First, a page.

The Best Stuff We've Read This Week

Articles on neoliberalism, Chernobyl, nuclear testing, the Heimlich maneuver and more interesting stuff

I was reading a BBC article about the Desarmes family, who either consider themselves extremely lucky or incredibly unfortunate, considering they lived in Port Au Prince in January when the 7.0 magnitude earthquake hit Haiti. So they left their home to go stay with another member of the family -- who lives in Santiago, Chile. They arrived just in time to survive the 8.8 magnitude quake that crushed Chile on February 27. Having spectacularly failed statistics in college and passing only after negotiating my release with the professor, I can't even begin to calculate the odds of being in two places where major earthquakes took place six weeks apart. (If you know how to, let me know; I'm very curious how one would come up with that probability). Despite adopting Disraeli's lies, damn lies and statistics philosophy as a defense mechanism, I must admit there are some pretty cool stories of people inadvertently carving out a place for themselves in the narrow margins that make up the hinterlands of probability.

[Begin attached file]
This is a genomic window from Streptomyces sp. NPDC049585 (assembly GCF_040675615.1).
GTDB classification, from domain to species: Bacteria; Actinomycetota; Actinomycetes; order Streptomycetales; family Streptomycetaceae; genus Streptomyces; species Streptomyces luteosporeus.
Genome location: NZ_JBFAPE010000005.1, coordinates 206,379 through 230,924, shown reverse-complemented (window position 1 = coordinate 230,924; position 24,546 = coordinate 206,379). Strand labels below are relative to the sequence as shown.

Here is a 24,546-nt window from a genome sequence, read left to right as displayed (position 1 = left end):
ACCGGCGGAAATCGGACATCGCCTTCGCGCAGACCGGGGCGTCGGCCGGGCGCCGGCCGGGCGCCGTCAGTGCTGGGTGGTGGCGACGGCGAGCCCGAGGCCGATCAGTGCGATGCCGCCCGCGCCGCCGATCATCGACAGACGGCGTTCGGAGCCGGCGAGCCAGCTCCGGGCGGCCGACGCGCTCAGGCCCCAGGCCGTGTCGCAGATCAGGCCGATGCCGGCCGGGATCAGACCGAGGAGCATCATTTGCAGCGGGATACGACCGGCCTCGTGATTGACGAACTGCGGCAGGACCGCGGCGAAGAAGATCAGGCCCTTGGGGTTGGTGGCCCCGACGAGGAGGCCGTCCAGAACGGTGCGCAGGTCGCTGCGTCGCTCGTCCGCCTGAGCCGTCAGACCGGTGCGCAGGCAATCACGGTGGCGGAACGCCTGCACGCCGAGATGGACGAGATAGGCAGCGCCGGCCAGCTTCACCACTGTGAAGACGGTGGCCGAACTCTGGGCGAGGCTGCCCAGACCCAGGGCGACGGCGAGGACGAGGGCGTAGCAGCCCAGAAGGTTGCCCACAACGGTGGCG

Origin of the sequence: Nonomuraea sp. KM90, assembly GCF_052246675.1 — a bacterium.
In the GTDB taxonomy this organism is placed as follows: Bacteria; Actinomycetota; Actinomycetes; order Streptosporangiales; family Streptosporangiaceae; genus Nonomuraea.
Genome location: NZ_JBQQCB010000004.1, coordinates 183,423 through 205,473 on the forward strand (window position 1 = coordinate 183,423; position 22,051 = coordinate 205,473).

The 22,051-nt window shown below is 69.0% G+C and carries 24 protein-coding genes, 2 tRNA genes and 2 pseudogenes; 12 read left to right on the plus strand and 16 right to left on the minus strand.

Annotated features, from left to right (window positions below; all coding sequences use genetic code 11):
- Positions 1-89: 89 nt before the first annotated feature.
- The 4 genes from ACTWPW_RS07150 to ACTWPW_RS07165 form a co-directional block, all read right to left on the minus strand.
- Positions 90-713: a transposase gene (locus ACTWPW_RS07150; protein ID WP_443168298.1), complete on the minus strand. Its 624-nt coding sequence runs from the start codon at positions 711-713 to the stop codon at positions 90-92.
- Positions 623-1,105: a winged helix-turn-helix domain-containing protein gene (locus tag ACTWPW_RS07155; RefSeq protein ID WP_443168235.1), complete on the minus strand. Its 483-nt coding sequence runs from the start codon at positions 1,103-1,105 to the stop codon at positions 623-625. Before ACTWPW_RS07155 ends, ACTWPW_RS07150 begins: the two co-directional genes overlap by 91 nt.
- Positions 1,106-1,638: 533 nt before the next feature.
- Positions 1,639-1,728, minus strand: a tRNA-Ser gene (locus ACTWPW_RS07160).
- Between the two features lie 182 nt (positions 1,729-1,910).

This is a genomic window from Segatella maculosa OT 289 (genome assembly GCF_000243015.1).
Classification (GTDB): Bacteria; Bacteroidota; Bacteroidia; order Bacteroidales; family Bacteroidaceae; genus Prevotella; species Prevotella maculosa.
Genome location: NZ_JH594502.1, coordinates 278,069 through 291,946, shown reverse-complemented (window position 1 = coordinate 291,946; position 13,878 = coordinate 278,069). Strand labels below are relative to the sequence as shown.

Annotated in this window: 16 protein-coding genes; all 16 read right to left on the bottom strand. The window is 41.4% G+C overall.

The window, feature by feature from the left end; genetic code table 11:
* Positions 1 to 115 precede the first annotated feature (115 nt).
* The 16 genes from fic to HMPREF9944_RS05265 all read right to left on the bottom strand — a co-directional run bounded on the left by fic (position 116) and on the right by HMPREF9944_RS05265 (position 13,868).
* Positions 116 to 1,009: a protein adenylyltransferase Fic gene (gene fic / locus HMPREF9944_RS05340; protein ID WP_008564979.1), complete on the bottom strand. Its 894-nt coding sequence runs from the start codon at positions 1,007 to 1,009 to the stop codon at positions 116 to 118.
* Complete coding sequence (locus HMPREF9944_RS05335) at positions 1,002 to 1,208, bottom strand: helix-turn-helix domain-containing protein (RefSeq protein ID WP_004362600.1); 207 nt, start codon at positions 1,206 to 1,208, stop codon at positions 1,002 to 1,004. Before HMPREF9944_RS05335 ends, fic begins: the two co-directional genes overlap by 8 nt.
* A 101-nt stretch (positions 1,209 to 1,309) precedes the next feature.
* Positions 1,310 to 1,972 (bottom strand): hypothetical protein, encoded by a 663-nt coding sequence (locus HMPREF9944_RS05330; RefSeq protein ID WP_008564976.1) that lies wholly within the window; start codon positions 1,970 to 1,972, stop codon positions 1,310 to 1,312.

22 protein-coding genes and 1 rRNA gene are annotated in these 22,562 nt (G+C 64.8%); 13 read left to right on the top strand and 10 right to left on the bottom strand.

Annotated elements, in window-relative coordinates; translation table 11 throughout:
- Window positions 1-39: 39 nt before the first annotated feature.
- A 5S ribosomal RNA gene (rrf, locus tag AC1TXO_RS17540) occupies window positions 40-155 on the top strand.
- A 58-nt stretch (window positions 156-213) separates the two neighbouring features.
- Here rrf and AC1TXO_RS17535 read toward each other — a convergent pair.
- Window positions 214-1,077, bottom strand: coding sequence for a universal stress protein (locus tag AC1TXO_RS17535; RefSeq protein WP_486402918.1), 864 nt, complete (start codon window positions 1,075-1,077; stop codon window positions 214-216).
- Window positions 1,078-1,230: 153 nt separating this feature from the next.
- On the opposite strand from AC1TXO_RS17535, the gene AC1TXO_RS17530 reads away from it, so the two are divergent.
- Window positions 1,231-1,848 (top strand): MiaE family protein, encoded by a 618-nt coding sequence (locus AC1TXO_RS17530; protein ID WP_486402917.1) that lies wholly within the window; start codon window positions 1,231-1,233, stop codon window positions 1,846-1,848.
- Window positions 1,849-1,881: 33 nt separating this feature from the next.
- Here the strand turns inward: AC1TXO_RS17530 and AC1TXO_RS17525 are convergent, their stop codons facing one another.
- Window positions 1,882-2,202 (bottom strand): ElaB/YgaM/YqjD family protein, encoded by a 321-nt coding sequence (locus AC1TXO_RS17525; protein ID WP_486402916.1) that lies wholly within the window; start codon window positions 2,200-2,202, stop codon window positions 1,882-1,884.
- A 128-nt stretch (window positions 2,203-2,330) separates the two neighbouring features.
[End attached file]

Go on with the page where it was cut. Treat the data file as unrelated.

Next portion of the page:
The Hidden Fees of Helping Haiti

The outpouring of aid to Haiti following the earthquake that left the country even worse off than it is normally is heartening. Thanks to our lightning-fast telecom infrastructure, we can send $10 to Red Cross relief efforts on the ground just by texting "Haiti" to 90999. We can also hop onto any number of sites, including Whitehouse.gov which is serving as a kind of clearing house for relief organization's contact info, and send money via credit card. And just as 21st century as being able to help someone you've never met using your iPhone is major corporations skimming off the top for their own profit. The Consumerist published a post about AT&T and Sprint maintaining their standard fees for the texts, while T-Mobile and Verizon opted to waive them for Haiti donations.